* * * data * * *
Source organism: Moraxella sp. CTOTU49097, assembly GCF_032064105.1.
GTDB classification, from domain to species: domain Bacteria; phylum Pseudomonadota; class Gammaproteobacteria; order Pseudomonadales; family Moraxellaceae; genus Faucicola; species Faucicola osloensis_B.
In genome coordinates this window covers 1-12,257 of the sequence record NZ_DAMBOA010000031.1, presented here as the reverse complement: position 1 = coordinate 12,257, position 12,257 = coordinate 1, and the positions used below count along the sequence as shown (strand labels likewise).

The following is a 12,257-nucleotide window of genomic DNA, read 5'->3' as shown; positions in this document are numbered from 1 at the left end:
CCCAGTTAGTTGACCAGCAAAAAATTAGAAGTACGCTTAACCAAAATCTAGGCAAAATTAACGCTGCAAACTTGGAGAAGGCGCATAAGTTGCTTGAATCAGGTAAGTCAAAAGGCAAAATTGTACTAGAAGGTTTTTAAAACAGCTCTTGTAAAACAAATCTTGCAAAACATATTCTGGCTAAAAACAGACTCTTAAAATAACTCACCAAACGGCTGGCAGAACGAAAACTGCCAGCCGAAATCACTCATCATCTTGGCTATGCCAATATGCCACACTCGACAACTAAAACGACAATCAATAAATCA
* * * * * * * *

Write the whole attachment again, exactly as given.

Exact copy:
Source organism: Moraxella sp. CTOTU49097, assembly GCF_032064105.1.
GTDB classification, from domain to species: domain Bacteria; phylum Pseudomonadota; class Gammaproteobacteria; order Pseudomonadales; family Moraxellaceae; genus Faucicola; species Faucicola osloensis_B.
In genome coordinates this window covers 1-12,257 of the sequence record NZ_DAMBOA010000031.1, presented here as the reverse complement: position 1 = coordinate 12,257, position 12,257 = coordinate 1, and the positions used below count along the sequence as shown (strand labels likewise).

The following is a 12,257-nucleotide window of genomic DNA, read 5'->3' as shown; positions in this document are numbered from 1 at the left end:
CCCAGTTAGTTGACCAGCAAAAAATTAGAAGTACGCTTAACCAAAATCTAGGCAAAATTAACGCTGCAAACTTGGAGAAGGCGCATAAGTTGCTTGAATCAGGTAAGTCAAAAGGCAAAATTGTACTAGAAGGTTTTTAAAACAGCTCTTGTAAAACAAATCTTGCAAAACATATTCTGGCTAAAAACAGACTCTTAAAATAACTCACCAAACGGCTGGCAGAACGAAAACTGCCAGCCGAAATCACTCATCATCTTGGCTATGCCAATATGCCACACTCGACAACTAAAACGACAATCAATAAATCA